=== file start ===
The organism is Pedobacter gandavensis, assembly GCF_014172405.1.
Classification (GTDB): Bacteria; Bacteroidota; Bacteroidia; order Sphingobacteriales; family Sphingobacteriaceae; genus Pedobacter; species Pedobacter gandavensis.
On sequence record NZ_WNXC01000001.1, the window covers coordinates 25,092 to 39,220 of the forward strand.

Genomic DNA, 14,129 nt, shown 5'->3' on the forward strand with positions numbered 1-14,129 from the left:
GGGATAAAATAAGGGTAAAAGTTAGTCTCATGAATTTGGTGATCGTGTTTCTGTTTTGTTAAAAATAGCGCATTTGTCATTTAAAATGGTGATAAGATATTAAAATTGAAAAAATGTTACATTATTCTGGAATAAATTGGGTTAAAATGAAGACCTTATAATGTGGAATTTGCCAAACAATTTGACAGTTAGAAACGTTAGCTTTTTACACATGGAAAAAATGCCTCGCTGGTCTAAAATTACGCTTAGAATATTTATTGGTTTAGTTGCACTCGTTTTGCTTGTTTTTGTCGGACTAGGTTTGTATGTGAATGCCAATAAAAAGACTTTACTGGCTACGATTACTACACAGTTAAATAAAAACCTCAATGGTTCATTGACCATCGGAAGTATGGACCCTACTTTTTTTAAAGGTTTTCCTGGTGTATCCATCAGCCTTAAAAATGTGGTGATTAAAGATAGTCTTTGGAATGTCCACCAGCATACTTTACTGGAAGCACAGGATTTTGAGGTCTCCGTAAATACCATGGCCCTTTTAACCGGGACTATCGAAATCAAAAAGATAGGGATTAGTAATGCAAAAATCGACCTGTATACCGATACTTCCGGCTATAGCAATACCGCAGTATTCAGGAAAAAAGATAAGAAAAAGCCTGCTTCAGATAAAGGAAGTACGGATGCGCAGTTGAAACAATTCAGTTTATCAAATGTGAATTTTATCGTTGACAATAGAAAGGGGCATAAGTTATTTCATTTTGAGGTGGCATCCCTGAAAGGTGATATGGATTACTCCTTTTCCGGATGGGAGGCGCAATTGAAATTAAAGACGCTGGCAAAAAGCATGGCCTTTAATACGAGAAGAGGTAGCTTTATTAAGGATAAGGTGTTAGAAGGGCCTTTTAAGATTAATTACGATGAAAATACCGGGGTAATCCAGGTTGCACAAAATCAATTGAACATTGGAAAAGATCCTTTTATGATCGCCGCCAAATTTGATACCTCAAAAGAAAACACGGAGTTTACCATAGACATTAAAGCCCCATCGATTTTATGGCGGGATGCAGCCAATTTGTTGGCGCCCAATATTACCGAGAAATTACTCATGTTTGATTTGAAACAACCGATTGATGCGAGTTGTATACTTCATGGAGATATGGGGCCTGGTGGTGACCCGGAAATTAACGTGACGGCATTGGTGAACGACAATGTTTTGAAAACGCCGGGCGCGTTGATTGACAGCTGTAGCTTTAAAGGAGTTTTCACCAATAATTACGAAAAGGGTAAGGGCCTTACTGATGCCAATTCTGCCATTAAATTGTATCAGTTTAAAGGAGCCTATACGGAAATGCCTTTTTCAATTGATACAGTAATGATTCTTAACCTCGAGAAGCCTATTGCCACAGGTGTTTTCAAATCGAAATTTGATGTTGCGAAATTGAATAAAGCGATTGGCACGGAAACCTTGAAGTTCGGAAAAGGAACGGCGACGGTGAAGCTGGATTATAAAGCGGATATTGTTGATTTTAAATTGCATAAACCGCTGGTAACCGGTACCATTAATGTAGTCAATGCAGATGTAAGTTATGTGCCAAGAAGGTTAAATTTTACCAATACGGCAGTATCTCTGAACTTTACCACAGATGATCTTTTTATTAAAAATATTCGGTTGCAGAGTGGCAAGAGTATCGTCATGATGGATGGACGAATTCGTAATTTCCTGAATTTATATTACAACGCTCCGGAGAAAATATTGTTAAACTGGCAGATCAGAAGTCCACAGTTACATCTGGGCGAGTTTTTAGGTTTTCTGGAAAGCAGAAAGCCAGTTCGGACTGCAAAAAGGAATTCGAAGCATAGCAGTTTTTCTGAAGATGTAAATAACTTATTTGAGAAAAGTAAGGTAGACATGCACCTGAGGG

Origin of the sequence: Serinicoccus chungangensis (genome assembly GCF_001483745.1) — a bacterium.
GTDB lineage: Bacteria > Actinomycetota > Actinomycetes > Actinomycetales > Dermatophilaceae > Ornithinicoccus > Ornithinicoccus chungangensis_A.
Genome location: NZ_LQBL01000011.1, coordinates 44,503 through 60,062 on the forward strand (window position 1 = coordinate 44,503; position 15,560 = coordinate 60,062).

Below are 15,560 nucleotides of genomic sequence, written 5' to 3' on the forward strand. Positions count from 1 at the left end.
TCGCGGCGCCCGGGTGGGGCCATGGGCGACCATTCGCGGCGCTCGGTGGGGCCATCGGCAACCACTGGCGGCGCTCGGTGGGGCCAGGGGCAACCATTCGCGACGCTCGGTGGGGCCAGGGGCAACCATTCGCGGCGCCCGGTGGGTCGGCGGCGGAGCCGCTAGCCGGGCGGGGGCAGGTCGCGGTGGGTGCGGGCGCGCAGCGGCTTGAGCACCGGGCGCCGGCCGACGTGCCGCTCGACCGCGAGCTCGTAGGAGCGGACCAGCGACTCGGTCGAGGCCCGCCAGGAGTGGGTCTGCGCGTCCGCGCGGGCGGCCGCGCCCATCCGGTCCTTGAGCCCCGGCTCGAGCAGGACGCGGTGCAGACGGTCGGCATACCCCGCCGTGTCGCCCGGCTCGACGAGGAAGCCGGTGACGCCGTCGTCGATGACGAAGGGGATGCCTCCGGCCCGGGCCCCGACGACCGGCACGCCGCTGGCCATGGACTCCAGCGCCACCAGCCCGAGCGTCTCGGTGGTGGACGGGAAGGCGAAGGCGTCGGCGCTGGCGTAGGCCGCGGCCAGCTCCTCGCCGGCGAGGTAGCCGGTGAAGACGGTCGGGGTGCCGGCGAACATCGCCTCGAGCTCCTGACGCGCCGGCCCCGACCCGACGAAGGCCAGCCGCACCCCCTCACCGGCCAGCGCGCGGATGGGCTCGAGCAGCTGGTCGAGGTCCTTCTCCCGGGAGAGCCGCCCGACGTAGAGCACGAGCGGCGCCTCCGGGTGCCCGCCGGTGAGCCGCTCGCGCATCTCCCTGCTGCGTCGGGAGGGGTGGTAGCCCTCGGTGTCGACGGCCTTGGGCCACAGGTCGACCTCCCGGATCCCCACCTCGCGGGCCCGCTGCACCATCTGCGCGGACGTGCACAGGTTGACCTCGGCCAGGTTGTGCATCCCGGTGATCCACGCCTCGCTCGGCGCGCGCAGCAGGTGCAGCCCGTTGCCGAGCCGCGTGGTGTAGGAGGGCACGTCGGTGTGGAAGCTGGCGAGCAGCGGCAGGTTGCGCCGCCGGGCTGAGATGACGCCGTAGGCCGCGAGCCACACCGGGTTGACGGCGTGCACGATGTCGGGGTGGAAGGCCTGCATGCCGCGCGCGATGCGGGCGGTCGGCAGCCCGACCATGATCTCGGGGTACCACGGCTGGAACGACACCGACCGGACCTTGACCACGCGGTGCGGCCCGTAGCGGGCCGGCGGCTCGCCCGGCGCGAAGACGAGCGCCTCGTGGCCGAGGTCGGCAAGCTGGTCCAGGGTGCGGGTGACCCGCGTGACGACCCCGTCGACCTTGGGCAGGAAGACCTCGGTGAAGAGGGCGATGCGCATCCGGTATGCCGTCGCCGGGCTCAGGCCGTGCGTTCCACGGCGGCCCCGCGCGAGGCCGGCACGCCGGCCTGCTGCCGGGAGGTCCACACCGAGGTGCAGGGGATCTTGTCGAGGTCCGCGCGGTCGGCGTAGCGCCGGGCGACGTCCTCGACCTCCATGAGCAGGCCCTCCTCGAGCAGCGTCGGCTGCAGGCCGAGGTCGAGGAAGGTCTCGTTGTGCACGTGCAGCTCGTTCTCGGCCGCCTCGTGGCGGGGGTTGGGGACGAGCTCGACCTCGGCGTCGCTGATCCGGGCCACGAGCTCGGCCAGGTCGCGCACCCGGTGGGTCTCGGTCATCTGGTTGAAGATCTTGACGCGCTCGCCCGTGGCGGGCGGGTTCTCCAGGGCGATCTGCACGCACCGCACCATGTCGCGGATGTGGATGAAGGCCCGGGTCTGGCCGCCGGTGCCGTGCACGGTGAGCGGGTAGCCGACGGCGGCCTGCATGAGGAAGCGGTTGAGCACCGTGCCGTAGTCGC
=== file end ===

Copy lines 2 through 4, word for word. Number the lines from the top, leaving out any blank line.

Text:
Classification (GTDB): Bacteria; Bacteroidota; Bacteroidia; order Sphingobacteriales; family Sphingobacteriaceae; genus Pedobacter; species Pedobacter gandavensis.
On sequence record NZ_WNXC01000001.1, the window covers coordinates 25,092 to 39,220 of the forward strand.

Genomic DNA, 14,129 nt, shown 5'->3' on the forward strand with positions numbered 1-14,129 from the left: